In April, a day after winning the 2019 Royal Agricultural Society of NSW President's Medal for their sheep and goat dairy and cheese business, Julie and Sandy Cameron suffered an horrific car accident that almost cost them their lives.
Their injuries put them totally out of action for at least seven weeks, and Julie is still not 100 per cent back on her feet.
The couple were on their way home from a staff event in Melbourne. It was 11.30pm when the collision occurred.
"I literally woke up, saw the tree, and bang!" Julie said, as she explained how she had fallen asleep at the wheel.
"It was exactly like in the ads - you wake up, and bang. We wrote the car off and nearly wrote ourselves off."
However, they were lucky. They are recovering and the hard yards they have put into developing their business and its people meant it also survived.
A big part of the President's Medal award criteria - awarded the night before their accident - is sustainability, including the practices that help the sustainability of the business itself.
NSW Department of Primary Industries executive director investment and agribusiness, Michael Bullen, also a competition judge, said many people could produce a quality product.
"But what we find on this journey through the President's Medal is what makes a difference to those businesses in the longer term," he said.
"How can they improve their community, how can they improve the environment, how can they improve their business over the longer term?"
Meredith Dairy, at Meredith between Ballarat and Geelong in Victoria, milks 9000 goats and 1300 sheep a day.
"The 9000 goats aren't all at one farm. These (are split between) family unit sized farms within the overall farm area (of 1700 hectares)," Julie said.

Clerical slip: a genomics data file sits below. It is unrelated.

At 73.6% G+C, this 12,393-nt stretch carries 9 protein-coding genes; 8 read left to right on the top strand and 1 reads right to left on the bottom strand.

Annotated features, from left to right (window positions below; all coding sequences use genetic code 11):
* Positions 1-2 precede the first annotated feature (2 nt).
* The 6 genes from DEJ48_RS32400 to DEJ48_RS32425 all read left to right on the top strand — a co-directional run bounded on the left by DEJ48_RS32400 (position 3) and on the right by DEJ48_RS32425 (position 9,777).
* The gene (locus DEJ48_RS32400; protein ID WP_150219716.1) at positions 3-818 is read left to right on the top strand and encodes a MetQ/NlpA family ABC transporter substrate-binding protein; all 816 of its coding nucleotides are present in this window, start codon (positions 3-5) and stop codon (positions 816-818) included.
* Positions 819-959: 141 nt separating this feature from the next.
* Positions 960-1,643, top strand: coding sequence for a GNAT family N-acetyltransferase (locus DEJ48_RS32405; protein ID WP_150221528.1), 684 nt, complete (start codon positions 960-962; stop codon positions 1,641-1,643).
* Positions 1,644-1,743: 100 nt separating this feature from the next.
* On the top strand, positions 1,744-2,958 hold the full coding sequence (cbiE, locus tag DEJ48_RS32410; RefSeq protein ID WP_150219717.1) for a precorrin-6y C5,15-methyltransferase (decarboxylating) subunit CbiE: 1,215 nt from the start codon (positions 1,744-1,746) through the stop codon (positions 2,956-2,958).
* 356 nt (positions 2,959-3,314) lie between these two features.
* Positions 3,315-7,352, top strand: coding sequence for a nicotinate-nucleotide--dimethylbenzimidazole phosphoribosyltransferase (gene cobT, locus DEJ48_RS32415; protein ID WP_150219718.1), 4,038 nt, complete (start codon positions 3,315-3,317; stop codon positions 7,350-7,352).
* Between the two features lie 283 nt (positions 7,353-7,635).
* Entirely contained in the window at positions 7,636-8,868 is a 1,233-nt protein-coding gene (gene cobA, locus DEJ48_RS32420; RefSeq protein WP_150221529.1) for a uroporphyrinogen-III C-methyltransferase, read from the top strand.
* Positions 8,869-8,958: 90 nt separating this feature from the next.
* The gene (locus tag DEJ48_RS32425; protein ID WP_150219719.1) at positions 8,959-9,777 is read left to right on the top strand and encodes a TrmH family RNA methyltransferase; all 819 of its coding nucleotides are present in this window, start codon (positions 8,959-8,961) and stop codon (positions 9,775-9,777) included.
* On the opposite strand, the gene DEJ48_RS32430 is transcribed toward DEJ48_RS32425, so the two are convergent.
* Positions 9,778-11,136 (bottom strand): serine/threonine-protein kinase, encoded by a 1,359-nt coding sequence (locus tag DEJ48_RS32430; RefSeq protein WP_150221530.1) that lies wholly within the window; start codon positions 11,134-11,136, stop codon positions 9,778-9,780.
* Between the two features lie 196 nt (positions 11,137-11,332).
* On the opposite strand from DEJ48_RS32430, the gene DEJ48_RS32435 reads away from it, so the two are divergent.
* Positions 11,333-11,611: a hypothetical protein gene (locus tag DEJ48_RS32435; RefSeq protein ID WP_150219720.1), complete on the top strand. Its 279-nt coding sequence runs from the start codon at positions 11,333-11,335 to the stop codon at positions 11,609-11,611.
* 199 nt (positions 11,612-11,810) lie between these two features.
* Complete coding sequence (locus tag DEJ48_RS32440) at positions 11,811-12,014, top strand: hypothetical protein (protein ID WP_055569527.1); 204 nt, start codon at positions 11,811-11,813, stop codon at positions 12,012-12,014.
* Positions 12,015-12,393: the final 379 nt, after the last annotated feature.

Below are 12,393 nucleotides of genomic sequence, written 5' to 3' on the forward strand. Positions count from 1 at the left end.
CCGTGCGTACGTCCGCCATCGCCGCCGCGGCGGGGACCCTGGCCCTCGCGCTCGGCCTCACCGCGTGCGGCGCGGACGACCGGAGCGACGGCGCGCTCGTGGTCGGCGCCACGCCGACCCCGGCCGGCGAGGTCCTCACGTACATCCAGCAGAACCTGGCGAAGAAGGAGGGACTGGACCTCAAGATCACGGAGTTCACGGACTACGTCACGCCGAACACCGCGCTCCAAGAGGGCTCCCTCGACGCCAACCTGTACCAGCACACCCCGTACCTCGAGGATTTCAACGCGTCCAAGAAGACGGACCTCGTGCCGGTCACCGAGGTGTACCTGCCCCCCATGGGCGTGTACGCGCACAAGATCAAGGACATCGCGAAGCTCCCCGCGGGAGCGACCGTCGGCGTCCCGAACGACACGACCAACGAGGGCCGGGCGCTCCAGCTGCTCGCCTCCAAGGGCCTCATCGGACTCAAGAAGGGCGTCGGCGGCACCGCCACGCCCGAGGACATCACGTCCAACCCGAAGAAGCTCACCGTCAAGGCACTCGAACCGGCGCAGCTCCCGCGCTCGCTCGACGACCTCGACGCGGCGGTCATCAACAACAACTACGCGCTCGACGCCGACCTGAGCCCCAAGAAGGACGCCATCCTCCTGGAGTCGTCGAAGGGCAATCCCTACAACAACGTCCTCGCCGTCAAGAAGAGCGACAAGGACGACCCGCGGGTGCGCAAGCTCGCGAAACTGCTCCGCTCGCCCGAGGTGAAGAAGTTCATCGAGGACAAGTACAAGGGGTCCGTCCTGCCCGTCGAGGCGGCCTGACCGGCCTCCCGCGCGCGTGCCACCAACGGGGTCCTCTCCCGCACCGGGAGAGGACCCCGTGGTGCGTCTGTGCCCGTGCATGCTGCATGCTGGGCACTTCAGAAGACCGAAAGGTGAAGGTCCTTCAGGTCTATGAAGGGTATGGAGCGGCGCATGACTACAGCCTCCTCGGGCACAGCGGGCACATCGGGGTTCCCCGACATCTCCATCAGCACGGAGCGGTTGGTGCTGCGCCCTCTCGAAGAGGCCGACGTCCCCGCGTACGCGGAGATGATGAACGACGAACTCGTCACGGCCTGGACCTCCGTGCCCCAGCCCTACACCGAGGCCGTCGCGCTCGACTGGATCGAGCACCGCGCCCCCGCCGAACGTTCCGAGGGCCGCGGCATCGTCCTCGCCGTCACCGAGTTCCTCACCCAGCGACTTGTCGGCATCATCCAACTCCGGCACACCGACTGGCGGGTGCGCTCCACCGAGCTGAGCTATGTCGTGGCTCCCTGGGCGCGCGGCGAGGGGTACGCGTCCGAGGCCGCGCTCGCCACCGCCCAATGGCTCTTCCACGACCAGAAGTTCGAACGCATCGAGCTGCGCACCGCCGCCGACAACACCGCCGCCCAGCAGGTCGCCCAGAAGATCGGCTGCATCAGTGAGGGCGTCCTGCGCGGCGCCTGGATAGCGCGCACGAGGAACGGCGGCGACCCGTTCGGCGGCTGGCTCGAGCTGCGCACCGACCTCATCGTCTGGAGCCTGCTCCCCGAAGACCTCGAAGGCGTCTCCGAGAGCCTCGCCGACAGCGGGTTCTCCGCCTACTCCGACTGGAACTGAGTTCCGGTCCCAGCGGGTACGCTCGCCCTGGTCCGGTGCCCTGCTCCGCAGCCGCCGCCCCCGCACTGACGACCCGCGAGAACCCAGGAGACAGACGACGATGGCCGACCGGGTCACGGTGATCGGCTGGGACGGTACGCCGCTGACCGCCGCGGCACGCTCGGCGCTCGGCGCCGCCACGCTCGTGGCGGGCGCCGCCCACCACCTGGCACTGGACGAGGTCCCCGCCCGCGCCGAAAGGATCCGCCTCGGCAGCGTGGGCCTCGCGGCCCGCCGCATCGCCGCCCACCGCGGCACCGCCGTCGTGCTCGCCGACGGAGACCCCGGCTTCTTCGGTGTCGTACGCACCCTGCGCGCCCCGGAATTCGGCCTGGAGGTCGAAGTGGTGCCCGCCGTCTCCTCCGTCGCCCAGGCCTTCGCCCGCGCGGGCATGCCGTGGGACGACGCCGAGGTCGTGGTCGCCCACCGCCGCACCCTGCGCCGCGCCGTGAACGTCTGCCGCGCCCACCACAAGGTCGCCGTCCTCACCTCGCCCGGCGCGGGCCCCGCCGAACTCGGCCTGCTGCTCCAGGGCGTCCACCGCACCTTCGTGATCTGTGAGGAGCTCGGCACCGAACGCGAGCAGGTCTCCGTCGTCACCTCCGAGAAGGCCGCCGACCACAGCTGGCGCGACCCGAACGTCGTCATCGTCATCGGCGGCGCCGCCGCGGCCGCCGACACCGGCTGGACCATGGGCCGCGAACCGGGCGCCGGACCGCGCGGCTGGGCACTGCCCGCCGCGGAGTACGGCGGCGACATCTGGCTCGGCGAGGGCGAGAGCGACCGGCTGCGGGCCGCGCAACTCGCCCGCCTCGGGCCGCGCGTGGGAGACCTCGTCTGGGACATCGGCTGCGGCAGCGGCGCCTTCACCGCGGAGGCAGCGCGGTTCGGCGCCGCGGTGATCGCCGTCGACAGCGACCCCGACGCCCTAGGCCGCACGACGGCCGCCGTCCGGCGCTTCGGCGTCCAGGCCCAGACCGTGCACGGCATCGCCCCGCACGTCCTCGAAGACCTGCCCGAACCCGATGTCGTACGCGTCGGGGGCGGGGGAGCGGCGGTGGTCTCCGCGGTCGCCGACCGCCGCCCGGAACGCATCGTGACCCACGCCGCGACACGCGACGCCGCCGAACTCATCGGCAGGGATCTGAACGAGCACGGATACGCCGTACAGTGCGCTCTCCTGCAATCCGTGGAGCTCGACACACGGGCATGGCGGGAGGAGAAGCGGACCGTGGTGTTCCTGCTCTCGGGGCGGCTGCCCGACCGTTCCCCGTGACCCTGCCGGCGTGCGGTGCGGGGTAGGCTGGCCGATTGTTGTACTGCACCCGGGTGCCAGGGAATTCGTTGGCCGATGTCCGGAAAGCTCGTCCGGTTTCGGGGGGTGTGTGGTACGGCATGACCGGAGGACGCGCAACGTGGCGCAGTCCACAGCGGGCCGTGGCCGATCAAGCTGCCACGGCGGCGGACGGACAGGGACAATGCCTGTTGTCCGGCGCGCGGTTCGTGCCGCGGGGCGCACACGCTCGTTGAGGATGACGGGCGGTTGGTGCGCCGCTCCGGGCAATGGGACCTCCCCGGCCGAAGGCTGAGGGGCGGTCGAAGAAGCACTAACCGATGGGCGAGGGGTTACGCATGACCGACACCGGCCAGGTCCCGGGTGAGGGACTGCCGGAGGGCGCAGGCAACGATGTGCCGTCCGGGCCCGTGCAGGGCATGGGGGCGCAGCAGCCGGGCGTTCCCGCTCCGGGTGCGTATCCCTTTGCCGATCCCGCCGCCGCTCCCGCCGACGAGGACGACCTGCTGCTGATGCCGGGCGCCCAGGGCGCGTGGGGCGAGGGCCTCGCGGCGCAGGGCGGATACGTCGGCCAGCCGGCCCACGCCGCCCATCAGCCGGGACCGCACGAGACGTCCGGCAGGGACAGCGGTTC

"They've each got their own milking sheds, tractors, managers and staff. They make their own income and handle their own wages... we call it enterprise fostering."
Each farm unit sold its milk to Meredith Dairy for processing. About 90pc of what Meredith Dairy produces is sold domestically, the remaining 10pc being marinated cheese into the US to supply a Costco California deal.
"It is going to be very exciting in the next three or more years what's going to happen with goats," Julie said.
Their factory processes 15,000 to 20,000 litres of milk a day, and production has grown at 10-30pc a year for 10 years.
"We had a big lift when we went into the corporate supermarkets (in 2015) and again when we went into Costco (in 2016)," she said.
The farms and cheese factory combined employ about 120 full time equivalents, 60pc of whom are in the factory.
The business kicked off soon after the abolition of the wool price guarantee in 1991 and the ensuing stockpile sell-off.
"Innovate or perish," Julie says as she recollects Meredith Dairy's formation. "If the wool price hadn't collapsed we possibly wouldn't have done what we're doing."
In the same year, the Camerons had left their professional careers in Melbourne, but with the wool crash, their dream of being full-time farmers was looking "a bit hairy".
By chance, they met Richard Thomas, a renowned cheese maker who suggested they try their hand at cheese making.
A portion of their flock was crossbred ewes, so they milked them and this yielded enough to make their first batch of a blue cheese they called Meredith Blue.
This was successful, but they couldn't compete against imported cheese on price, so they needed new products that couldn't easily be imported.